Geordie Songs

The following are songs that come from the North East region of Tyneside in England.

I have copied them from a little book which belonged to my grandfather, published by Lingfords Baking Powder* to celebrate the 100th anniversary of the High Level (rail/road) bridge.The "High Level" crosses the river Tyne on the southern approach to Newcastle. The bridge was of controversial design in its day, and the Lingfords book immortalises the words of the driver of the first train to cross from Newcastle. Opening the throttle of the steam locomotive he said to his fireman -

"Weel Geordie mun - here's to heaven or Geeatsheed!"

* Lingfords of Bishop Auckland appear to have disappeared in the early 1970s.

I hope these songs will be of use to ex-patriot Geordies the world over who remember them, but like the National Anthem may not know more than one verse. I will put up as many of the tunes as possible in MIDI format (marked 'M'), but I don't even know some of the tunes myself. If you need help, please Email me, and I will attempt to help with recordings etc.

The Geordie Tongue

If you have stumbled on this page and are not familiar
with the Geordie dialect I should prepare you with a
word of explanation. The local dialect of Tyneside
owes a lot to Scandinavia - many words (as in
Cumbria to the west) came with the Norse men
and are still used in everyday Scandinavian languages
- especially Norway. True Geordies are reputed to be
able to make themselves understood to Norwegians by
speaking their broad dialect. Other words share
common usage with the Scots to the north - although
they may also come from Norse - I am not a linguist!
The songs are written down here in transliteration of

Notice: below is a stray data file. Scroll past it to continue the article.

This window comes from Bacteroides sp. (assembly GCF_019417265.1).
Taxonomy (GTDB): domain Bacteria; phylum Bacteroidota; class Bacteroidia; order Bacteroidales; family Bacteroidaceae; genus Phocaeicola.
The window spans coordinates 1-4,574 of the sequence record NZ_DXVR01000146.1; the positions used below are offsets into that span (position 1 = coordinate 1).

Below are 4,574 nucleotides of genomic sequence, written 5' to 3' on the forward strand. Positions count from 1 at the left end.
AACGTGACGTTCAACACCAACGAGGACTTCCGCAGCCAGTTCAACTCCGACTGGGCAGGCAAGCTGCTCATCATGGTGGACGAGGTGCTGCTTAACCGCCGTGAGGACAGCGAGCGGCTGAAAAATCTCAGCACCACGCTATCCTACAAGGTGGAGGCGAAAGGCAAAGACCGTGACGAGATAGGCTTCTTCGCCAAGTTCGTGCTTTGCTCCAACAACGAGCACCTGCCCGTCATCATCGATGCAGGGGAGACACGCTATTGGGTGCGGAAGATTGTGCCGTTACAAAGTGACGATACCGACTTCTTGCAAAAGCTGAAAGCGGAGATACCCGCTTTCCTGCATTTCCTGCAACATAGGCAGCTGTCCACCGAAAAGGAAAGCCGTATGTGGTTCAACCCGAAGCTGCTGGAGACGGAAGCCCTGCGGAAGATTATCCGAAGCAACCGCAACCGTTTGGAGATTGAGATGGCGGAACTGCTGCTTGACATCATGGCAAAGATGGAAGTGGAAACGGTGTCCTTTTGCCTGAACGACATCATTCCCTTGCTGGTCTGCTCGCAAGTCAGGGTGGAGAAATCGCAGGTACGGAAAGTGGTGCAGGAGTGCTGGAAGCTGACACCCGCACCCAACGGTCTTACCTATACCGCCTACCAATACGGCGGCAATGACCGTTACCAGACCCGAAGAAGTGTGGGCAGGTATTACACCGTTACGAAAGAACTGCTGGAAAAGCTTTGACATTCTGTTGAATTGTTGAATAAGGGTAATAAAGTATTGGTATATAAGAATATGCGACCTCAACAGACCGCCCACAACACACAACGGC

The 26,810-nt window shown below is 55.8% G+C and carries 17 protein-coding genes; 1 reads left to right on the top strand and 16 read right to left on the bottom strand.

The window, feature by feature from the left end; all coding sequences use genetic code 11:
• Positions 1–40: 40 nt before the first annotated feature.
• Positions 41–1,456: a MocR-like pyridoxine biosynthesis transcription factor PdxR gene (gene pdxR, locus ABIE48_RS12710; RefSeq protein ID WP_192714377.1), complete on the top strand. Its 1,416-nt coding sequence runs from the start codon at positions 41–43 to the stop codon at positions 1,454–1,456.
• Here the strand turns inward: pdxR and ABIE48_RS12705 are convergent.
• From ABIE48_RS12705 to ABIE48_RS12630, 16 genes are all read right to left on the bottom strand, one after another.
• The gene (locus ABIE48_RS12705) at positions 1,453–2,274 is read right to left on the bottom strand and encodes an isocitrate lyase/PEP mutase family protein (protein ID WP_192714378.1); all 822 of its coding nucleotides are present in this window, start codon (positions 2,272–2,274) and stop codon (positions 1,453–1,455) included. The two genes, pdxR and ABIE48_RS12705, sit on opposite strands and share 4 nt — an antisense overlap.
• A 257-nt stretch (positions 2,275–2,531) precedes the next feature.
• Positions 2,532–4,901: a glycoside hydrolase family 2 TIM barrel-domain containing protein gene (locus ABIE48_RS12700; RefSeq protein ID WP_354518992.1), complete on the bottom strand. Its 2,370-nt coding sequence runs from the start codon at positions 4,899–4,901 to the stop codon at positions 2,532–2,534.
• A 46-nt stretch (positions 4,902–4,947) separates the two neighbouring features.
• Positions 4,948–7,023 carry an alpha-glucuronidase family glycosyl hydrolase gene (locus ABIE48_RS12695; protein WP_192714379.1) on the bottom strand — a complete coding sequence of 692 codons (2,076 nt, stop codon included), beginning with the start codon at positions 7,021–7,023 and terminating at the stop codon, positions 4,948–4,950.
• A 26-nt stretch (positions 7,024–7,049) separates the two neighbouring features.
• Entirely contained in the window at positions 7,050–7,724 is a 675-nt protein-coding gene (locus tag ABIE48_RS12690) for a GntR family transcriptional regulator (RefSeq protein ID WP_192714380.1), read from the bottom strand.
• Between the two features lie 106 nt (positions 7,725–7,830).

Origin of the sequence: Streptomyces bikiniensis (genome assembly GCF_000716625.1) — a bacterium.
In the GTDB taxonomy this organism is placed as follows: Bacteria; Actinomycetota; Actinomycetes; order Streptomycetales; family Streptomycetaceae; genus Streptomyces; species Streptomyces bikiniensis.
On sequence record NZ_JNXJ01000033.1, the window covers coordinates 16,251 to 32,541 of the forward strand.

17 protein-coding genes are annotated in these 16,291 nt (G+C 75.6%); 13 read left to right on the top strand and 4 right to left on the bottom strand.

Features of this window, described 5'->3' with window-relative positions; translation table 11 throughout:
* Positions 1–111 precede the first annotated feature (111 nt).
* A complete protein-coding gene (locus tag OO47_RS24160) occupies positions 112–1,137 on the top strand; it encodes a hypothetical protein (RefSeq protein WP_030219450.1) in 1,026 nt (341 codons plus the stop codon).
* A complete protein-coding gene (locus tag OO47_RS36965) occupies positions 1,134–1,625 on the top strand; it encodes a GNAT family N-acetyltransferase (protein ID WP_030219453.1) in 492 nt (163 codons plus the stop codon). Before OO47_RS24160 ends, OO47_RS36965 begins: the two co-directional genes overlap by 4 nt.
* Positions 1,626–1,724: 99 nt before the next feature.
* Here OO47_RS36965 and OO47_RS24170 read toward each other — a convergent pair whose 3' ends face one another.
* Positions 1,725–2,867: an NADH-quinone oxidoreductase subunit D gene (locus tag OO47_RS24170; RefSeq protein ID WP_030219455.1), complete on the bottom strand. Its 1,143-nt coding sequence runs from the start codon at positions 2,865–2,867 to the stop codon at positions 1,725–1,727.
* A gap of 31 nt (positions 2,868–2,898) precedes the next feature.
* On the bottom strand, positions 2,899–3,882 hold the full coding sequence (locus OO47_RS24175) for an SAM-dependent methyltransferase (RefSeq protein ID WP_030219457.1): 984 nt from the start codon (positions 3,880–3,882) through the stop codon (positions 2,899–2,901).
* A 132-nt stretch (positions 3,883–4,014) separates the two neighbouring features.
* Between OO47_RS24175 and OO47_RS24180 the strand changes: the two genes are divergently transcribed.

one of the most charming dialects of the British Isles,
and I have copied the Lingford version exactly, or
occasionally I have put in commonly used alternative lines.

Read, sing and enjoy!

Coaly Tyne (This page below)

The Keel Row (M)

The Water of Tyne (M)

Blow the Wind Southerly (M)

Dance ti' Thy Daddy (M)

The Neibors Doon Belaa

Cum, Geordy, Haud the Bairn

Hi, Canny Man, Hoy A Ha'penny Oot

The Lambton Worm (M)

Bobby Shaftoe (M)

The High Level an' the Aud Bridge

Billy Boy (M)

Blaydon Races (M)

Oh! Heh Ye Seen Wor Jimmie?

Cushie Butterfield

The Cliffs of Old Tynemouth


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Written during the time of Queen Caroline 1820 (see last verse)


Tyne river, running rough or smooth,

Makes bread for me and mine;

Of all the rivers north or south,

There's none like coaly Tyne.


So here's to coaly Tyne my lads,

Success to coaly Tyne;

Of all the rivers north or south,

There's none like coaly Tyne.


Long has Tyne's swelling bosom borne,

Great riches from the mine,

All by her hardy sons uptorn,

The wealth of coaly Tyne.


Our keelmen brave, with laden keels,

Go sailing down in line,

And with them load the fleet at Shields,

that sails from coaly Tyne.


When Bonaparte the world did sway,

Dutch, Spanish did combine;

By sea and land proud bent their way,

The sons of coaly Tyne.


The sons of Tyne, in seas of blood;

Trafalgar's fight did join,

When led by dauntless Collingwood,

The hero of the Tyne.


With courage bold, and hearts so true,

Form'd in the British line;

With Wellington at Waterloo,

Hard fought the sons of Tyne.


Let us unit with all our might,

Protect Queen Caroline;

For her we'll fight, both day and night,

The sons of Coaly Tyne.

Author Unknown ......Morrison's Collections 1827